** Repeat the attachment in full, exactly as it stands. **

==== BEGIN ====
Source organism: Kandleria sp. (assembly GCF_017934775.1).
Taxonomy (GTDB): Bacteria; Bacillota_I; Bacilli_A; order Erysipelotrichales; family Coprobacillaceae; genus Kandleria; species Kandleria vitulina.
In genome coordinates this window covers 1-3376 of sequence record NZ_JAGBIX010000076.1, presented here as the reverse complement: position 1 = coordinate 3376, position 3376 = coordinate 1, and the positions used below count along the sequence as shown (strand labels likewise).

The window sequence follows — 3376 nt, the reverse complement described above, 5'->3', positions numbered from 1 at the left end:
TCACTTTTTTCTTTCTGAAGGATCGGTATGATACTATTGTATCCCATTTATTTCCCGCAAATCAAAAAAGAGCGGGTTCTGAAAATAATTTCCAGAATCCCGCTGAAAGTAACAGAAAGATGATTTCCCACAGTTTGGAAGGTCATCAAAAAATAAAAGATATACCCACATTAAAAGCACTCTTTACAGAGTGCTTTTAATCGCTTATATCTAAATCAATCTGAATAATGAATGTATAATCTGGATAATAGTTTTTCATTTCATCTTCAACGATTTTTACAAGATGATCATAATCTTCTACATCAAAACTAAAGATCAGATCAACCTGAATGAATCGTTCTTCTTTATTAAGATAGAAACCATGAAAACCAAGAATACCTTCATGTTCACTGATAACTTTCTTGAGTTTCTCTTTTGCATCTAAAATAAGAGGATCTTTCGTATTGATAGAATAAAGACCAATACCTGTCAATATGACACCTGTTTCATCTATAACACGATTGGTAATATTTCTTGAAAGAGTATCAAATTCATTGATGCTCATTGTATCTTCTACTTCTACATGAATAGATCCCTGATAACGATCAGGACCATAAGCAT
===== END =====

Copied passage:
Source organism: Kandleria sp. (assembly GCF_017934775.1).
Taxonomy (GTDB): Bacteria; Bacillota_I; Bacilli_A; order Erysipelotrichales; family Coprobacillaceae; genus Kandleria; species Kandleria vitulina.
In genome coordinates this window covers 1-3376 of sequence record NZ_JAGBIX010000076.1, presented here as the reverse complement: position 1 = coordinate 3376, position 3376 = coordinate 1, and the positions used below count along the sequence as shown (strand labels likewise).

The window sequence follows — 3376 nt, the reverse complement described above, 5'->3', positions numbered from 1 at the left end:
TCACTTTTTTCTTTCTGAAGGATCGGTATGATACTATTGTATCCCATTTATTTCCCGCAAATCAAAAAAGAGCGGGTTCTGAAAATAATTTCCAGAATCCCGCTGAAAGTAACAGAAAGATGATTTCCCACAGTTTGGAAGGTCATCAAAAAATAAAAGATATACCCACATTAAAAGCACTCTTTACAGAGTGCTTTTAATCGCTTATATCTAAATCAATCTGAATAATGAATGTATAATCTGGATAATAGTTTTTCATTTCATCTTCAACGATTTTTACAAGATGATCATAATCTTCTACATCAAAACTAAAGATCAGATCAACCTGAATGAATCGTTCTTCTTTATTAAGATAGAAACCATGAAAACCAAGAATACCTTCATGTTCACTGATAACTTTCTTGAGTTTCTCTTTTGCATCTAAAATAAGAGGATCTTTCGTATTGATAGAATAAAGACCAATACCTGTCAATATGACACCTGTTTCATCTATAACACGATTGGTAATATTTCTTGAAAGAGTATCAAATTCATTGATGCTCATTGTATCTTCTACTTCTACATGAATAGATCCCTGATAACGATCAGGACCATAAGCAT